Discovered on: February 13, 2002
Last Updated on: February 13, 2002 at 10:49:01 AM PST

Backdoor.NetDevil allows a hacker to remotely control an infected computer.

Type: Trojan Horse

Threat Assessment:

Wild: Low
Damage: High
Distribution: Low

Payload Trigger: Running Backdoor.NetDevil
Releases confidential info: Keystrokes can be logged and sent to the hacker
Compromises security settings: Allows unauthorized access to the compromized computer

Technical description:

When Backdoor.NetDevil is run, it does the following:

It copies itself to the %System% folder. The file name that it uses may vary, because the hacker who creates this Backdoor Trojan can choose any desired file name.

NOTE: %System% is a variable. The worm locates the \Windows\System folder (by default this is C:\Windows\System or C:\Winnt\System32) and copies itself to that location.

It adds a value that refers to the dropped file to one of the following registry keys:


When the hacker creates the BackDoor.NetDevil server file, there are many functions that can be added. For example, it can be programmed to:

Display a fake error message to conceal its true nature.
Choose the ports that are used by the backdoor to communicate with the hacker. By default, it uses port 901 for direct control, port 902 for communicating logged key strokes, and port 903 for file transfer.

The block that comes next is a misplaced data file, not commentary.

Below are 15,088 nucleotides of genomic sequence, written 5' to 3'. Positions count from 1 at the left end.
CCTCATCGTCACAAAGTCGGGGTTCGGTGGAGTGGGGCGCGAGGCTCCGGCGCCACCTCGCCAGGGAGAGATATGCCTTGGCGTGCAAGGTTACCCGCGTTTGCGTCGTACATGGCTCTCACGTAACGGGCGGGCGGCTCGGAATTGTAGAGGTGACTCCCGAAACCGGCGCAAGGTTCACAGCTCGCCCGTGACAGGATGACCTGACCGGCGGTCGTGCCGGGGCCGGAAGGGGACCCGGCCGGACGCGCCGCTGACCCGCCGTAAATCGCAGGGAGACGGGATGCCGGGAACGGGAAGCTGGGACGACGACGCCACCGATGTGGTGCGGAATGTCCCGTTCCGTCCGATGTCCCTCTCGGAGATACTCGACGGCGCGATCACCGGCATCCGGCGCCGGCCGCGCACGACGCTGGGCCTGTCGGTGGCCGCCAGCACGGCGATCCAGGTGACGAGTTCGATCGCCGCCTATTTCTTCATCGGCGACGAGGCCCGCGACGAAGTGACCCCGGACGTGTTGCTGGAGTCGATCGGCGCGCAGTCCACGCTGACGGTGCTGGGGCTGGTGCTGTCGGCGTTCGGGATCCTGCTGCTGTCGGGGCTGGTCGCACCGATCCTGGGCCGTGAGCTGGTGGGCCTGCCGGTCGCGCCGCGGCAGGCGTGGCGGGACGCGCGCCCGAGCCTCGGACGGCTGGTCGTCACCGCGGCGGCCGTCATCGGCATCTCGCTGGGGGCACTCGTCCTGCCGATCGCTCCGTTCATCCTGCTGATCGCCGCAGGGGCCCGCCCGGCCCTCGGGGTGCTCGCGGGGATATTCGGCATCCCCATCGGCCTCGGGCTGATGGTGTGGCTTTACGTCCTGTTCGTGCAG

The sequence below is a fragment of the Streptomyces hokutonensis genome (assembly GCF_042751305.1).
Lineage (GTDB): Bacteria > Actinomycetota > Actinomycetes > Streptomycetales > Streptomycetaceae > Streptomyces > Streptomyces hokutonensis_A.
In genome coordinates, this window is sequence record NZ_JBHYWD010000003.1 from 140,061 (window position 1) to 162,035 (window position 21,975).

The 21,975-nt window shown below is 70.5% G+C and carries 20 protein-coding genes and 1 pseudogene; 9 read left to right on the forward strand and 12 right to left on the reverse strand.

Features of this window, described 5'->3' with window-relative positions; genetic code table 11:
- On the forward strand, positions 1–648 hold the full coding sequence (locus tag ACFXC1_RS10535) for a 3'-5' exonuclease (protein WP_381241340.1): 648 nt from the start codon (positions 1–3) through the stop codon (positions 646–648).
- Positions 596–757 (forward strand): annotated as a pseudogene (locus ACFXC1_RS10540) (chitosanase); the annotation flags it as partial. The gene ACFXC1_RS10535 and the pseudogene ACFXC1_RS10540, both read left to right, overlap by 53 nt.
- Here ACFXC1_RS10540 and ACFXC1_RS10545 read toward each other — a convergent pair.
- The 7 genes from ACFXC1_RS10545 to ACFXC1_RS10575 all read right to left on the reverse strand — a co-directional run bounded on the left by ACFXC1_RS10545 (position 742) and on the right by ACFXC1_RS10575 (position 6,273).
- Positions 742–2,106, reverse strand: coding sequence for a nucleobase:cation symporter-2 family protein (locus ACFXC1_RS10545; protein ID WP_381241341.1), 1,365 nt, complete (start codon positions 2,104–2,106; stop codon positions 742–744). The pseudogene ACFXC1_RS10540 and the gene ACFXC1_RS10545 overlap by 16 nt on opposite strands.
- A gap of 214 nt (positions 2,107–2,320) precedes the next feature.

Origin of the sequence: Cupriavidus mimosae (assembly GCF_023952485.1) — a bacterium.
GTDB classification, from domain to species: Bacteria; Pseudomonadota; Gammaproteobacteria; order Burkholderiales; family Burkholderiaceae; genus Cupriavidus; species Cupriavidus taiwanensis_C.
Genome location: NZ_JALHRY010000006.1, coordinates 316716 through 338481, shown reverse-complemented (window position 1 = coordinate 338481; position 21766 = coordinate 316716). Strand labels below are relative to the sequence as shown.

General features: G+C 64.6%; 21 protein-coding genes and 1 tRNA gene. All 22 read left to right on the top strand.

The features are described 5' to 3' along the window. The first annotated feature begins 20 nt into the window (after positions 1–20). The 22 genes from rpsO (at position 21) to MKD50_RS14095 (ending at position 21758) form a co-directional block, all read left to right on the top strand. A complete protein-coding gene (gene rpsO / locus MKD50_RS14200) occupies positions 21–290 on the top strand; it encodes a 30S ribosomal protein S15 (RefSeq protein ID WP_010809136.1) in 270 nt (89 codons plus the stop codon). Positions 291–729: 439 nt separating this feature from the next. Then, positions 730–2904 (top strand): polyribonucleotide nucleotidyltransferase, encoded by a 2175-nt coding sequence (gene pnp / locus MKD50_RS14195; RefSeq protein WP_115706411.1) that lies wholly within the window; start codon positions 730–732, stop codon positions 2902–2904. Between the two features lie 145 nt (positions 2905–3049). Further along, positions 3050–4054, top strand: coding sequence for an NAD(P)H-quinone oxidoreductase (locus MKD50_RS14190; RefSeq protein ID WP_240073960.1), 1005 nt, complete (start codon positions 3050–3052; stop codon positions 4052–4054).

Use different notification methods to send information to the hacker about the compromised computer.
Attempt to kill running firewall and antivirus processes.

If Backdoor.NetDevil is run, it allows the hacker to remotely take control over the compromised computer, and can include:
Full control over the file system
Upload to and download from the host computer
Run files of the hacker's choice
Kill running processes
Display messages
View the screen
Log key strokes
Annoying actions, such as manipulate the mouse, open and close the CD-ROM drive, turn the monitor on and off, and so on.

Additional information:

Possible system changes
If the Trojan was run and a hacker executed files on the computer, it may be difficult to determine exactly what was done, even after you remove the Trojan. If you are familiar with your operating system and how to use system repair or system checking tools, we suggest that you fully check the system for any of these modifications and undo them. Otherwise, consider reinstalling the Windows operating system.